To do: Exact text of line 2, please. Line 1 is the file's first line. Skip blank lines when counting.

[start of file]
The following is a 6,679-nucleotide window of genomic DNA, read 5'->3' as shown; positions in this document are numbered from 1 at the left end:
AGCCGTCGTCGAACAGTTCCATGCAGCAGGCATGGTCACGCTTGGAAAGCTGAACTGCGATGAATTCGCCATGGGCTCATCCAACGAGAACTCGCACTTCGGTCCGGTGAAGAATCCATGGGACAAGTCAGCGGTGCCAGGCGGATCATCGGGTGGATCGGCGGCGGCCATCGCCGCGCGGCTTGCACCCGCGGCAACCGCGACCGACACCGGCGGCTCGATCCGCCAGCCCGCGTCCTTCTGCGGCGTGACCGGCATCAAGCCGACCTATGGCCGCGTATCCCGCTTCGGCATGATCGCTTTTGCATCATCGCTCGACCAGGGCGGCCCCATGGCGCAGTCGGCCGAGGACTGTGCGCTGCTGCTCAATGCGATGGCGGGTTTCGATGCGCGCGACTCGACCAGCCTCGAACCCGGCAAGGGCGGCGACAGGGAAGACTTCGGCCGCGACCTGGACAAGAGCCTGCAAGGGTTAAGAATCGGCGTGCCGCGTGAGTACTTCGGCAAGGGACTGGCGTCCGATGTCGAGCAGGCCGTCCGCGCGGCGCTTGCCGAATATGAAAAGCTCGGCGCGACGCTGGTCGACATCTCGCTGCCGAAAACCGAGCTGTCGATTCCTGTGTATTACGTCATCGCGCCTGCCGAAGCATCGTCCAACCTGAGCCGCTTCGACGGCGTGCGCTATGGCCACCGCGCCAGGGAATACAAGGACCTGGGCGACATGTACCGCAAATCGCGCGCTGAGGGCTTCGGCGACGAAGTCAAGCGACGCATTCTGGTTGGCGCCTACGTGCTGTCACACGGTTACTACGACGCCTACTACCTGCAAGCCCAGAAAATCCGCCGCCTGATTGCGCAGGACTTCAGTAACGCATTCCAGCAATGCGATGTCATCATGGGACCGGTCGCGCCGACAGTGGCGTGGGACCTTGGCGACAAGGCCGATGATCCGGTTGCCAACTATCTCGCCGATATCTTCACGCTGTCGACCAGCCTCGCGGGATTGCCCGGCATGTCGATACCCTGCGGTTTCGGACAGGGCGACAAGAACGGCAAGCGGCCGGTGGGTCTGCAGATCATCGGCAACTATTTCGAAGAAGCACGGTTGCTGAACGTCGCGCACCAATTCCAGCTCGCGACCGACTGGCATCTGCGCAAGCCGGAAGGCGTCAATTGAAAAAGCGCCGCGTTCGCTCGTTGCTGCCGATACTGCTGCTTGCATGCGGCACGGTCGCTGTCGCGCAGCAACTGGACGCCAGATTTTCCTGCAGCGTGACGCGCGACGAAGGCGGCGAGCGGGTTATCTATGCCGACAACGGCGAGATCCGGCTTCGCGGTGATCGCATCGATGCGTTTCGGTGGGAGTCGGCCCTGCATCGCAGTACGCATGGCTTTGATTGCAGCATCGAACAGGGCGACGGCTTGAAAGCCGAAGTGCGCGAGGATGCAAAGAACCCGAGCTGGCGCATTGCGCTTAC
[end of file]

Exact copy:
AGCCGTCGTCGAACAGTTCCATGCAGCAGGCATGGTCACGCTTGGAAAGCTGAACTGCGATGAATTCGCCATGGGCTCATCCAACGAGAACTCGCACTTCGGTCCGGTGAAGAATCCATGGGACAAGTCAGCGGTGCCAGGCGGATCATCGGGTGGATCGGCGGCGGCCATCGCCGCGCGGCTTGCACCCGCGGCAACCGCGACCGACACCGGCGGCTCGATCCGCCAGCCCGCGTCCTTCTGCGGCGTGACCGGCATCAAGCCGACCTATGGCCGCGTATCCCGCTTCGGCATGATCGCTTTTGCATCATCGCTCGACCAGGGCGGCCCCATGGCGCAGTCGGCCGAGGACTGTGCGCTGCTGCTCAATGCGATGGCGGGTTTCGATGCGCGCGACTCGACCAGCCTCGAACCCGGCAAGGGCGGCGACAGGGAAGACTTCGGCCGCGACCTGGACAAGAGCCTGCAAGGGTTAAGAATCGGCGTGCCGCGTGAGTACTTCGGCAAGGGACTGGCGTCCGATGTCGAGCAGGCCGTCCGCGCGGCGCTTGCCGAATATGAAAAGCTCGGCGCGACGCTGGTCGACATCTCGCTGCCGAAAACCGAGCTGTCGATTCCTGTGTATTACGTCATCGCGCCTGCCGAAGCATCGTCCAACCTGAGCCGCTTCGACGGCGTGCGCTATGGCCACCGCGCCAGGGAATACAAGGACCTGGGCGACATGTACCGCAAATCGCGCGCTGAGGGCTTCGGCGACGAAGTCAAGCGACGCATTCTGGTTGGCGCCTACGTGCTGTCACACGGTTACTACGACGCCTACTACCTGCAAGCCCAGAAAATCCGCCGCCTGATTGCGCAGGACTTCAGTAACGCATTCCAGCAATGCGATGTCATCATGGGACCGGTCGCGCCGACAGTGGCGTGGGACCTTGGCGACAAGGCCGATGATCCGGTTGCCAACTATCTCGCCGATATCTTCACGCTGTCGACCAGCCTCGCGGGATTGCCCGGCATGTCGATACCCTGCGGTTTCGGACAGGGCGACAAGAACGGCAAGCGGCCGGTGGGTCTGCAGATCATCGGCAACTATTTCGAAGAAGCACGGTTGCTGAACGTCGCGCACCAATTCCAGCTCGCGACCGACTGGCATCTGCGCAAGCCGGAAGGCGTCAATTGAAAAAGCGCCGCGTTCGCTCGTTGCTGCCGATACTGCTGCTTGCATGCGGCACGGTCGCTGTCGCGCAGCAACTGGACGCCAGATTTTCCTGCAGCGTGACGCGCGACGAAGGCGGCGAGCGGGTTATCTATGCCGACAACGGCGAGATCCGGCTTCGCGGTGATCGCATCGATGCGTTTCGGTGGGAGTCGGCCCTGCATCGCAGTACGCATGGCTTTGATTGCAGCATCGAACAGGGCGACGGCTTGAAAGCCGAAGTGCGCGAGGATGCAAAGAACCCGAGCTGGCGCATTGCGCTTAC